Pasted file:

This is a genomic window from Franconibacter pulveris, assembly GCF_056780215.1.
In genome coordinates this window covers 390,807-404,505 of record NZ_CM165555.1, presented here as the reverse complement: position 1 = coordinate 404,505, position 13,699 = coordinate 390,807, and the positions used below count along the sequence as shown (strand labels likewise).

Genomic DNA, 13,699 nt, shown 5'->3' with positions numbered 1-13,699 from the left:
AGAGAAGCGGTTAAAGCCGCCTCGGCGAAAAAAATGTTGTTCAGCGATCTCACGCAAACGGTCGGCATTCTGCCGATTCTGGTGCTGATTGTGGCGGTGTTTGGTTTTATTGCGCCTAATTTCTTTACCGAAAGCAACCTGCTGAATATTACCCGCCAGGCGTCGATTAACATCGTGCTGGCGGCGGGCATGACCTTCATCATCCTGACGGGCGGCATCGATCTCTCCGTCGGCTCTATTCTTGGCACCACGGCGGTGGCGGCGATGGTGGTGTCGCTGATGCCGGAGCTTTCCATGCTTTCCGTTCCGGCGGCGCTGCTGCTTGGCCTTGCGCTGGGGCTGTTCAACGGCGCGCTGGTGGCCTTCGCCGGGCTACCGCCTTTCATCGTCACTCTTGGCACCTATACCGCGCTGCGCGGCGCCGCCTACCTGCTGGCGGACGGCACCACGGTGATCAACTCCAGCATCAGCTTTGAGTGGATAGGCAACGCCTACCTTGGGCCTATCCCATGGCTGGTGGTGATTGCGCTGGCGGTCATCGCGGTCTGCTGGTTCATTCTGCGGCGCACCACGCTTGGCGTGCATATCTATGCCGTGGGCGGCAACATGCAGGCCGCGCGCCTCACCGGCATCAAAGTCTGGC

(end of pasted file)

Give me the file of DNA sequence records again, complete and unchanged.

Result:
This is a genomic window from Franconibacter pulveris, assembly GCF_056780215.1.
In genome coordinates this window covers 390,807-404,505 of record NZ_CM165555.1, presented here as the reverse complement: position 1 = coordinate 404,505, position 13,699 = coordinate 390,807, and the positions used below count along the sequence as shown (strand labels likewise).

Genomic DNA, 13,699 nt, shown 5'->3' with positions numbered 1-13,699 from the left:
AGAGAAGCGGTTAAAGCCGCCTCGGCGAAAAAAATGTTGTTCAGCGATCTCACGCAAACGGTCGGCATTCTGCCGATTCTGGTGCTGATTGTGGCGGTGTTTGGTTTTATTGCGCCTAATTTCTTTACCGAAAGCAACCTGCTGAATATTACCCGCCAGGCGTCGATTAACATCGTGCTGGCGGCGGGCATGACCTTCATCATCCTGACGGGCGGCATCGATCTCTCCGTCGGCTCTATTCTTGGCACCACGGCGGTGGCGGCGATGGTGGTGTCGCTGATGCCGGAGCTTTCCATGCTTTCCGTTCCGGCGGCGCTGCTGCTTGGCCTTGCGCTGGGGCTGTTCAACGGCGCGCTGGTGGCCTTCGCCGGGCTACCGCCTTTCATCGTCACTCTTGGCACCTATACCGCGCTGCGCGGCGCCGCCTACCTGCTGGCGGACGGCACCACGGTGATCAACTCCAGCATCAGCTTTGAGTGGATAGGCAACGCCTACCTTGGGCCTATCCCATGGCTGGTGGTGATTGCGCTGGCGGTCATCGCGGTCTGCTGGTTCATTCTGCGGCGCACCACGCTTGGCGTGCATATCTATGCCGTGGGCGGCAACATGCAGGCCGCGCGCCTCACCGGCATCAAAGTCTGGC